The IRS and the US Department of the Treasury recently introduced final regulations clarifying the definition of a controlling donor and prohibitions on giving to Type I and Type III supporting organizations, and providing guidance around certain requirements for Type III supporting organizations.
What is a Supporting Organization?
A supporting organization is a tax-exempt entity that operates similarly to a public charity. Its primary purpose is to assist one or more other non-profit organizations. To maintain its status, a supporting organization must predominantly function to benefit, execute the responsibilities of, or fulfill the goals of the non-profits it supports.
Supporting organizations are classified into three categories: Type I, Type II, and Type III. Type IIIs are further subdivided into “functionally integrated” and “non-functionally integrated,” with each subdivision subject to specific rules.
From 2007 to 2016, the Treasury and the IRS introduced a series of regulations concerning Type III organizations. These regulations primarily addressed modifications stemming from the Pension Protection Act (PPA) and sought to resolve issues identified in earlier rules.
On October 16, 2023, the two agencies introduced final regulations providing clarification on who is prohibited from making gifts or contributions to Type I and Type III supporting organizations and guidance for how Type III organizations should operate.
Who can donate
The 2016 regulations state that Type I or Type III supporting organizations are prohibited from accepting gifts or contributions from individuals who control the governing body of the organizations they support. However, “control” was left undefined. Under the updated rules, an individual (or connected group) is deemed to be in control of a supported if they have more than 50% voting power or veto rights. Even if an individual does not meet that test, they may still be regarded as controlling the governing body if they are shown to directly or indirectly control the supported organization.
Updates for Type III Organizations
Integrated Systems Not Limited to Hospital Systems
The 2016 proposed guidance stated that the “supporting organization and its supported organizations must be part of an integrated system (such as a hospital system).” The updated regulations clarify that a Type III entity can be considered “functionally integrated” if it is the parent of a network of non-profits and has a significant say over them. “Hospital system” is just one example, and not intended to be exclusive to other types of institutions, such as private schools and universities, continuing care retirement communities, and residential rehabilitation facilities.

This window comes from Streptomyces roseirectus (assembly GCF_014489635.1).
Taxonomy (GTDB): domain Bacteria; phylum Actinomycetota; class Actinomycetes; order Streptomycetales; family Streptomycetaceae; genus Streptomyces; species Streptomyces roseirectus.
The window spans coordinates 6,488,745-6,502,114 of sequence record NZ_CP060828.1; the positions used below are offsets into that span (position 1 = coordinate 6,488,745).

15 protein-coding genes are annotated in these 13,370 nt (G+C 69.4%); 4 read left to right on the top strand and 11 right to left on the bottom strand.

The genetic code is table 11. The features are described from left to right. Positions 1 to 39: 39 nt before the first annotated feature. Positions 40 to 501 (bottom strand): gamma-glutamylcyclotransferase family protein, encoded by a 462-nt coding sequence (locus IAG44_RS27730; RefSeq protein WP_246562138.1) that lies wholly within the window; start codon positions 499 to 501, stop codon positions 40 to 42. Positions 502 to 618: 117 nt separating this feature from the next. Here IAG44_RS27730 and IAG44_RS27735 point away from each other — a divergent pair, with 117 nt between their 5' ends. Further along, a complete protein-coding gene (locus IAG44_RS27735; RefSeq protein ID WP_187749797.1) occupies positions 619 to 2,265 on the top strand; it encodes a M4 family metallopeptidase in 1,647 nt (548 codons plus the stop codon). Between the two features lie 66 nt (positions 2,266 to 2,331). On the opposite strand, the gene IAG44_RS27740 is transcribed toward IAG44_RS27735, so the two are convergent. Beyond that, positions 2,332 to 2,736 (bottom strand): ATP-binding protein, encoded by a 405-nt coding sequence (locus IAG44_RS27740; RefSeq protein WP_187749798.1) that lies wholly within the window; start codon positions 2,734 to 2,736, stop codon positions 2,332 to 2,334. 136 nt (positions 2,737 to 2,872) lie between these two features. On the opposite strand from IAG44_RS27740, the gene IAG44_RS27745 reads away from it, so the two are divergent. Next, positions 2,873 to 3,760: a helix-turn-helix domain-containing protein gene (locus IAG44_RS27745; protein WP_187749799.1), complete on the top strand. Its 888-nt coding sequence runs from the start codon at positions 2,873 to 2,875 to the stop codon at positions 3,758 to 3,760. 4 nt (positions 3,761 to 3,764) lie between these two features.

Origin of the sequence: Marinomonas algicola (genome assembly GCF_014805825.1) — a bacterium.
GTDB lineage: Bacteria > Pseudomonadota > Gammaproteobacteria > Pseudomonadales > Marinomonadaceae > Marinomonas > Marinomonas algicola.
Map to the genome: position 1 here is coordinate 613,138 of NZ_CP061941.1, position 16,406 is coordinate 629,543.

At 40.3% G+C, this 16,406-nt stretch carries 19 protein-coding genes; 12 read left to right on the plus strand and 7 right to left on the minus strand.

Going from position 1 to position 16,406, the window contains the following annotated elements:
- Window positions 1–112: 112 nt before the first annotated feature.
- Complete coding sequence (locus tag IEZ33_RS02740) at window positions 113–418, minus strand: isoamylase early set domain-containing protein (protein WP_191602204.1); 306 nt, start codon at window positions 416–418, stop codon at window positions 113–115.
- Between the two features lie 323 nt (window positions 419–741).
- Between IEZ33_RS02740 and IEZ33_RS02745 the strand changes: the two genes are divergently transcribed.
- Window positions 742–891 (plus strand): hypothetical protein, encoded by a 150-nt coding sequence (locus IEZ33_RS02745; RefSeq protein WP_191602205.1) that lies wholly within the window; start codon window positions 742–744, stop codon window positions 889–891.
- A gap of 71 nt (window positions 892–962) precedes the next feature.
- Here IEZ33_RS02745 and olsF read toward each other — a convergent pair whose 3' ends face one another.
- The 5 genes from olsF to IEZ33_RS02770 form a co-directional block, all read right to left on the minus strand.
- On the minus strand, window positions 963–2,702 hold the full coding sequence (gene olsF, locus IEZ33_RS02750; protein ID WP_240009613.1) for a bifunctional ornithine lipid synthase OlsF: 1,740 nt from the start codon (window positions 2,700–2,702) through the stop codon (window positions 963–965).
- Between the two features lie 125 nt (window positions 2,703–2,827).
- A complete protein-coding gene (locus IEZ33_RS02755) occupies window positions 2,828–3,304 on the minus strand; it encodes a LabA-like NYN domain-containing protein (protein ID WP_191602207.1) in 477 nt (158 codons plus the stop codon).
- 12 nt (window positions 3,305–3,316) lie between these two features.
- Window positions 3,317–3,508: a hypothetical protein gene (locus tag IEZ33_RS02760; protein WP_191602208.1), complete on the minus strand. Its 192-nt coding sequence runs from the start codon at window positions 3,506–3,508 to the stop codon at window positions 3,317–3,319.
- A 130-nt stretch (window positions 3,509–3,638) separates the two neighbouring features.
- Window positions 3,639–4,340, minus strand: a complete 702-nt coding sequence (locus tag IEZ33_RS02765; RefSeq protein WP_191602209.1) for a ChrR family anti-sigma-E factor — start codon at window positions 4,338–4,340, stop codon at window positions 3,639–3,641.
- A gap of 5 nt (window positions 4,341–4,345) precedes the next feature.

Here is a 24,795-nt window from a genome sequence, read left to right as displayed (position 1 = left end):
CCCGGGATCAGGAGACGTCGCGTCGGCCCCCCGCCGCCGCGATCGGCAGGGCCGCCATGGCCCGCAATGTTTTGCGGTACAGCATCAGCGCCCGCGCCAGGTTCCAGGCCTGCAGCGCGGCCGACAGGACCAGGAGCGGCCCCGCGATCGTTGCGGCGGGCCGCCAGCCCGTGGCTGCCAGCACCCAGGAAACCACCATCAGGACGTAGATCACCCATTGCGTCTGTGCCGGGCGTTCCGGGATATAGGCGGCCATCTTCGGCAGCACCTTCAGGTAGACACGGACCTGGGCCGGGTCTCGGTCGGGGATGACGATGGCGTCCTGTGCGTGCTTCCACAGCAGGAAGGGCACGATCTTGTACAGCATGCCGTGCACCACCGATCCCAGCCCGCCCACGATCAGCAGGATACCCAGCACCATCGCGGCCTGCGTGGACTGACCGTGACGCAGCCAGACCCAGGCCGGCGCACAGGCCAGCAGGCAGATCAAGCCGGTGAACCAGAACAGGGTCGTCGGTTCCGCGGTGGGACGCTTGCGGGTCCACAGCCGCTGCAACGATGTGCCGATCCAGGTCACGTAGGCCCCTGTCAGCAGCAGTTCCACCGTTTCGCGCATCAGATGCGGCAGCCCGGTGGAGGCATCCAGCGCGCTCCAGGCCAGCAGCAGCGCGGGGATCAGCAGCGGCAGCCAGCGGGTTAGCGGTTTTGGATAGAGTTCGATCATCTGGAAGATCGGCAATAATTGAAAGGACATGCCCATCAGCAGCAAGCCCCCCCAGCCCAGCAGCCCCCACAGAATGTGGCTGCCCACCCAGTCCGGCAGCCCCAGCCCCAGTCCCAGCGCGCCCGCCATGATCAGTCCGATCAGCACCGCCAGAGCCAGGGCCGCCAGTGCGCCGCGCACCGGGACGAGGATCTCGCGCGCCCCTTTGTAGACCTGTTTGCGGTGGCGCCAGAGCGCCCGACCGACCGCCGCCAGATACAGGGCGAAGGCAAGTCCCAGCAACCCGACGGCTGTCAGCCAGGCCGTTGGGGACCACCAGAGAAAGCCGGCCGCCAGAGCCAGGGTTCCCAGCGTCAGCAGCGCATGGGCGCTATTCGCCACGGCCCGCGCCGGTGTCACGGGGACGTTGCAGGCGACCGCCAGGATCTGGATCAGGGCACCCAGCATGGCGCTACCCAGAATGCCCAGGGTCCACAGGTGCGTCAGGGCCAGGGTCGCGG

The updated regulations clarify how a supporting organization can meet its objectives when supporting multiple governmental entities by specifying that a “governmental unit” encompasses all its agencies, departments, and divisions. The regulations also note that when assessing if a supporting organization majorly aids the goals of its government-supported organizations, all relevant facts will be considered. An added example clarifies that a supporting organization aiding multiple governmental entities can meet the criteria if it significantly supports the mission of at least one of them.
The new regulations require that Type III non-functionally integrated supporting organizations must distribute an amount equaling or exceeding its “distributable amount” to its supported organizations and permit expenses related to soliciting contributions to be counted towards this distribution requirement.
However, this is only when the funds are directly received by a supported organization under certain conditions and limits. The regulations also detail the timing for applying these limits annually and state that the supporting organization can provide evidence of these contributions with a yearly written statement as long as each solicitation’s resulting amount is separately listed.
Are You Involved with a Supporting Organization?
If you are involved with or donate to a supporting organization and have questions, we encourage you to reach out to us. Our expert accountants can help you understand the new regulations and to what extent they affect you. Contact us today.
If you’re interested in working with Tonneson + Co, please reach out to us. We look forward to hearing from you!
"*" indicates required fields